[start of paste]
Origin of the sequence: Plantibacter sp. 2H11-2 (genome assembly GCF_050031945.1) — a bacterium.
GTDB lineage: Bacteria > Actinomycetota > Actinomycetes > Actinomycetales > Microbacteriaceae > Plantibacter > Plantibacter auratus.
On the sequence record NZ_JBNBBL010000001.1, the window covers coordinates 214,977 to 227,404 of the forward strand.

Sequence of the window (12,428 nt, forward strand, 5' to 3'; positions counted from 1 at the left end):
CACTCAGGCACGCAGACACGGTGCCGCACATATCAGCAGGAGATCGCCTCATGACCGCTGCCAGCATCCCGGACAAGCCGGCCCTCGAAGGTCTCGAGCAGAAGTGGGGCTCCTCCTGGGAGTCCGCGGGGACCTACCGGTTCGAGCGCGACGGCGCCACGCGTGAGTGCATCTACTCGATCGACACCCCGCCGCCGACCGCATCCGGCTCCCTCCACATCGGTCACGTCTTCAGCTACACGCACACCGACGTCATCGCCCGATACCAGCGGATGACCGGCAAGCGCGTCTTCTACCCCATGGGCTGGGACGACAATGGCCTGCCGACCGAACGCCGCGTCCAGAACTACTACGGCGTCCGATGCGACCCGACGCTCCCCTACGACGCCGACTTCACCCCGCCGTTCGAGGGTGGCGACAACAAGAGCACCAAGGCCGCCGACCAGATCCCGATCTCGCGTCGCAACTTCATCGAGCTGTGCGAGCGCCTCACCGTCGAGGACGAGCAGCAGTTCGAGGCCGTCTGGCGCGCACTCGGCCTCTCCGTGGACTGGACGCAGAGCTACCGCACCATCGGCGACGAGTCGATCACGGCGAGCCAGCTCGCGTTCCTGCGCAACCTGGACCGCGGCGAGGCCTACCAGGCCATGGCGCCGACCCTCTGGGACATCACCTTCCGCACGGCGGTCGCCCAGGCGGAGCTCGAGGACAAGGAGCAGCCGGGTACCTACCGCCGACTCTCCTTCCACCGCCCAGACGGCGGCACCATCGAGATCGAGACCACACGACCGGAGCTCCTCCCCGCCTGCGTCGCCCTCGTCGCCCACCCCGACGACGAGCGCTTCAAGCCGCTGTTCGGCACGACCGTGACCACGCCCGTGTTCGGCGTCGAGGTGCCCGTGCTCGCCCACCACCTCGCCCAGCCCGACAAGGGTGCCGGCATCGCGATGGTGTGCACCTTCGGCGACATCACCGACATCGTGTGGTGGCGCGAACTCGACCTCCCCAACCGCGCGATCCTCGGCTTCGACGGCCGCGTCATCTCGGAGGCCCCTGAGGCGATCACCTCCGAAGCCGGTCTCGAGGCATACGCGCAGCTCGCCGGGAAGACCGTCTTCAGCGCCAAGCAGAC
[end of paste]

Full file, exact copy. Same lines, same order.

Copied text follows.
Origin of the sequence: Plantibacter sp. 2H11-2 (genome assembly GCF_050031945.1) — a bacterium.
GTDB lineage: Bacteria > Actinomycetota > Actinomycetes > Actinomycetales > Microbacteriaceae > Plantibacter > Plantibacter auratus.
On the sequence record NZ_JBNBBL010000001.1, the window covers coordinates 214,977 to 227,404 of the forward strand.

Sequence of the window (12,428 nt, forward strand, 5' to 3'; positions counted from 1 at the left end):
CACTCAGGCACGCAGACACGGTGCCGCACATATCAGCAGGAGATCGCCTCATGACCGCTGCCAGCATCCCGGACAAGCCGGCCCTCGAAGGTCTCGAGCAGAAGTGGGGCTCCTCCTGGGAGTCCGCGGGGACCTACCGGTTCGAGCGCGACGGCGCCACGCGTGAGTGCATCTACTCGATCGACACCCCGCCGCCGACCGCATCCGGCTCCCTCCACATCGGTCACGTCTTCAGCTACACGCACACCGACGTCATCGCCCGATACCAGCGGATGACCGGCAAGCGCGTCTTCTACCCCATGGGCTGGGACGACAATGGCCTGCCGACCGAACGCCGCGTCCAGAACTACTACGGCGTCCGATGCGACCCGACGCTCCCCTACGACGCCGACTTCACCCCGCCGTTCGAGGGTGGCGACAACAAGAGCACCAAGGCCGCCGACCAGATCCCGATCTCGCGTCGCAACTTCATCGAGCTGTGCGAGCGCCTCACCGTCGAGGACGAGCAGCAGTTCGAGGCCGTCTGGCGCGCACTCGGCCTCTCCGTGGACTGGACGCAGAGCTACCGCACCATCGGCGACGAGTCGATCACGGCGAGCCAGCTCGCGTTCCTGCGCAACCTGGACCGCGGCGAGGCCTACCAGGCCATGGCGCCGACCCTCTGGGACATCACCTTCCGCACGGCGGTCGCCCAGGCGGAGCTCGAGGACAAGGAGCAGCCGGGTACCTACCGCCGACTCTCCTTCCACCGCCCAGACGGCGGCACCATCGAGATCGAGACCACACGACCGGAGCTCCTCCCCGCCTGCGTCGCCCTCGTCGCCCACCCCGACGACGAGCGCTTCAAGCCGCTGTTCGGCACGACCGTGACCACGCCCGTGTTCGGCGTCGAGGTGCCCGTGCTCGCCCACCACCTCGCCCAGCCCGACAAGGGTGCCGGCATCGCGATGGTGTGCACCTTCGGCGACATCACCGACATCGTGTGGTGGCGCGAACTCGACCTCCCCAACCGCGCGATCCTCGGCTTCGACGGCCGCGTCATCTCGGAGGCCCCTGAGGCGATCACCTCCGAAGCCGGTCTCGAGGCATACGCGCAGCTCGCCGGGAAGACCGTCTTCAGCGCCAAGCAGAC